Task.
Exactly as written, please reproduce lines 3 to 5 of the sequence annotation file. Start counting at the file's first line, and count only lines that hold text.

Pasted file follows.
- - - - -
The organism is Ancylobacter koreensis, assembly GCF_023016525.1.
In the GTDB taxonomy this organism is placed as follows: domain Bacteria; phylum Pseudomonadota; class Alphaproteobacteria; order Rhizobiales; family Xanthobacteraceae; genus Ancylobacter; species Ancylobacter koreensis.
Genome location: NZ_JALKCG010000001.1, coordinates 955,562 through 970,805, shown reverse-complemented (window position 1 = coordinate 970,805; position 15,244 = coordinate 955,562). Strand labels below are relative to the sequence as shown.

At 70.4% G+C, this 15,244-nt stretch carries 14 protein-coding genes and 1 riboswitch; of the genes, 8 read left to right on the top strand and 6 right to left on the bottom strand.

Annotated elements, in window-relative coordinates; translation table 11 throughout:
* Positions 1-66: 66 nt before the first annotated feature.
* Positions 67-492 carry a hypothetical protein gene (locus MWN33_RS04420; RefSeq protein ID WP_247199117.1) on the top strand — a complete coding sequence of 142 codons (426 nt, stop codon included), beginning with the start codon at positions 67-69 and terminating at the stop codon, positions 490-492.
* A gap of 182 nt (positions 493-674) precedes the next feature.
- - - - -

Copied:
Genome location: NZ_JALKCG010000001.1, coordinates 955,562 through 970,805, shown reverse-complemented (window position 1 = coordinate 970,805; position 15,244 = coordinate 955,562). Strand labels below are relative to the sequence as shown.

At 70.4% G+C, this 15,244-nt stretch carries 14 protein-coding genes and 1 riboswitch; of the genes, 8 read left to right on the top strand and 6 right to left on the bottom strand.

Annotated elements, in window-relative coordinates; translation table 11 throughout: